Tuesday 27 August marked the 40th anniversary of the death of our father, Almamy Momoh Bangura. He died on 27 August 1979, two weeks before I took up a one year lectureship appointment at Dalhousie University in Halifax, Canada. I had just finished watching a programme on British television on Lord Mountbatten, who was assassinated by the IRA on the same day, when one of my best friends (Abubakar Kargbo) called me to convey the news.
When the phone rang just after midnight, I knew instinctively that my father had passed away and my friend’s call was to inform me. He had suffered a massive stroke the previous year, which rendered him speechless and immobile.
Pa Bangura, as he was called by relations and friends, lived a very successful life. He worked at the Sierra Leone government Department of Forestry as a forest conservationist (or forester, as the profession was called), leading teams to conserve Sierra Leone’s rich forests. His workers, some of whom became family friends, appreciated his leadership and often visited us at home in Freetown.
Through his work, he travelled to, and lived in many parts of the country, including Ferengbeya, Bo, Sumbuya, Batkanu and Freetown. My elder sister (Adama) and I were born in Bo. We moved to Freetown in 1956 (at six years of age) when our father was transferred to the capital to protect the forest in the Freetown peninsula. To facilitate his conservation work, he built a small house at Okro Hill, right in the middle of the forest, which he used as a resort or base for his patrol duties (or trek, as he referred to his missions).
I went with him on some weekends and got to know a few things about forests: the different, sometimes frightening sounds of insects, birds and other animals; the amazing variety of trees and lushness of the forest; the need to be alert all the times, as all compete for space and survival; and the sense of isolation and vulnerability one feels without the comforts and protections of city life.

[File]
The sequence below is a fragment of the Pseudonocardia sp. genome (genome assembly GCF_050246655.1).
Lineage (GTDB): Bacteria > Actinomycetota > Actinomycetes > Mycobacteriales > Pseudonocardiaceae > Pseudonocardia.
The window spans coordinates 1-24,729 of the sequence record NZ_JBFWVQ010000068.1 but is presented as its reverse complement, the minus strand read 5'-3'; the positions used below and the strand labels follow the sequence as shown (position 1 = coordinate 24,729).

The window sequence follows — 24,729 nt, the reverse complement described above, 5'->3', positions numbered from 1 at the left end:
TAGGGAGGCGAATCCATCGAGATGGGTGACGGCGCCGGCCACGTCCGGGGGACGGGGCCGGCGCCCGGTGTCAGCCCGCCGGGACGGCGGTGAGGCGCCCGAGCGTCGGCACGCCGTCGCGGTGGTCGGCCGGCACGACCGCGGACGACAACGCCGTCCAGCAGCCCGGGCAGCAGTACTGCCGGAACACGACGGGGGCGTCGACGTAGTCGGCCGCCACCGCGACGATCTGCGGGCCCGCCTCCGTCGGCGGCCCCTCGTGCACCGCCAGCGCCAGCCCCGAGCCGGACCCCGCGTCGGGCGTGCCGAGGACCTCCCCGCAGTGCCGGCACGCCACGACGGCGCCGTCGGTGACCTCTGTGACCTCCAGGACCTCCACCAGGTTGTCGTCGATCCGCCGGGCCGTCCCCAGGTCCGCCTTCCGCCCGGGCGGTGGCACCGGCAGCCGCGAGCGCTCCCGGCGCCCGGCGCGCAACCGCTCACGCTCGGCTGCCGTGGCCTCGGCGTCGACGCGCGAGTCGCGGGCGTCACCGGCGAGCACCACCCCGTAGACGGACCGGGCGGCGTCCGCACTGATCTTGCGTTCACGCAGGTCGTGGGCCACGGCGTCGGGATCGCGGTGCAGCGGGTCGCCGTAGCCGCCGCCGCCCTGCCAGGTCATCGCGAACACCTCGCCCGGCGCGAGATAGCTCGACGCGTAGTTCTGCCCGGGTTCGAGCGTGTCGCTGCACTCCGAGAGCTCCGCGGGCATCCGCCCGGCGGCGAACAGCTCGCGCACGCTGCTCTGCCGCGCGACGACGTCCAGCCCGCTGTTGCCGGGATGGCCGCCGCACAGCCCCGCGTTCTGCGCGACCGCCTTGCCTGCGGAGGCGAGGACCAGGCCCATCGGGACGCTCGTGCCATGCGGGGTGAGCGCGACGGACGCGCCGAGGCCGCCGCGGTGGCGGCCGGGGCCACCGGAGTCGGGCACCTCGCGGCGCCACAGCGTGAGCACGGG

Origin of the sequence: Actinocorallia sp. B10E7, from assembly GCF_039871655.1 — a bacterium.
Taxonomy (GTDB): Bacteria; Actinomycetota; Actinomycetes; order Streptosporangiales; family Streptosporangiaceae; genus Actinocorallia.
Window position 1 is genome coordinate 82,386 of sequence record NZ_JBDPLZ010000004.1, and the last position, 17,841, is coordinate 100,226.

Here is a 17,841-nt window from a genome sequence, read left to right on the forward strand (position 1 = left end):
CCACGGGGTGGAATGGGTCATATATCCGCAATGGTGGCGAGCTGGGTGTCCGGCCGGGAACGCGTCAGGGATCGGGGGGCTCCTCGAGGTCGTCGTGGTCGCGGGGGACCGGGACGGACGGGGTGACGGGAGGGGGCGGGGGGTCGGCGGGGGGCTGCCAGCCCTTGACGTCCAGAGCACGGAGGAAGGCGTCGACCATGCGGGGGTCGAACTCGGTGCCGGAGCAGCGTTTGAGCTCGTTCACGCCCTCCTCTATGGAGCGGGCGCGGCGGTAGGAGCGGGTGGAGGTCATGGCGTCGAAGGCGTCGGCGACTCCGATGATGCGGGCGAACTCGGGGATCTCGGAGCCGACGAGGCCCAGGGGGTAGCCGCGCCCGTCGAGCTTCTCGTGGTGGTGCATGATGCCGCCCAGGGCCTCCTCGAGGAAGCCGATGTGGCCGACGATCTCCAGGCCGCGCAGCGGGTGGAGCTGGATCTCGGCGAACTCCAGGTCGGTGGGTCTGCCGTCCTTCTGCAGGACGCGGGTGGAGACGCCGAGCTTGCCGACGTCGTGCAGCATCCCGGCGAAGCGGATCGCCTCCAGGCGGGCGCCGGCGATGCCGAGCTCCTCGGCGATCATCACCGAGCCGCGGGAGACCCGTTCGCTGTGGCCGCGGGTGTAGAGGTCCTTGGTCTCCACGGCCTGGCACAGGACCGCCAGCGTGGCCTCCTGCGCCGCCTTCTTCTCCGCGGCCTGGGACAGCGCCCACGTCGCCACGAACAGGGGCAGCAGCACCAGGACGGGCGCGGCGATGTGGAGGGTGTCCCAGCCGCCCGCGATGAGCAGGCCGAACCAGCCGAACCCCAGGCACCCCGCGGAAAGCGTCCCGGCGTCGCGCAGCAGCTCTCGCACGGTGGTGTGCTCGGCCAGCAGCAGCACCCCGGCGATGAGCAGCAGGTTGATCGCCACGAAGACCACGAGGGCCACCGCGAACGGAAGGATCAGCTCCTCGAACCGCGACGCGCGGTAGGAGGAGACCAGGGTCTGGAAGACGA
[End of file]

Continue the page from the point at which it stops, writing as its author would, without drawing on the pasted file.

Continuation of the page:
Forest life is indeed a leveller – it can be a truly humbling experience. Unfortunately, much of Freetown’s forest has disappeared. I am happy that my father is not around to witness the shocking and irresponsible degradation of his beautiful forest (Photo).
Pa Bangura retired from government service in 1964 and became a businessman, trading in basic commodities, such as rice, palm oil, ground nut oil, sugar, onions, soft drinks and household goods at Campbell Street. Because his prices were competitive with those of Indian and Lebanese businessmen, many women traders at Congo Market bought their goods from him to retail at the market.
His store was the first indigenous store at the Campbell Street/Westend area of the city. He ran his business meticulously, recorded every purchase he made from suppliers, and took stock of all sales every evening, which he entered in ledgers and exercise books, before leaving the store to join the family on the top floor. Bangura Store was popularised by the poda poda bus drivers and conductors as one of the poda poda stops at the time.
Pa Bangura was a devout Muslim. He was a leading figure in the Amdala Mosque community or jamma, which had the largest congregation of Muslims in the Westend of Freetown. He contributed greatly in the expansion of the mosque and building of Amdala Mosque’s school, both of which are located at Naimbana Street.
In addition to his strong faith in Islam, he interacted with Christian church leaders and evangelicals, and read Christian literature, including pamphlets given to him by a Jehova Witness, who visited him regularly. He also worked and lived with individuals from various ethnicities. We had Krio, Themneh, Soso, Limba, Mende, Sherbro and Fula tenants in our yard at various times when we were growing up.
Pa Bangura was highly focused, disciplined, organised and result-oriented. He built three houses in Freetown – at Campbell Street, the family house; Waterloo Street, where we lived for seven years; and Oneil Street, in the Albert Academy neighbourhood. He also built a two story house in his hometown, Mange Bureh, Port Loko district.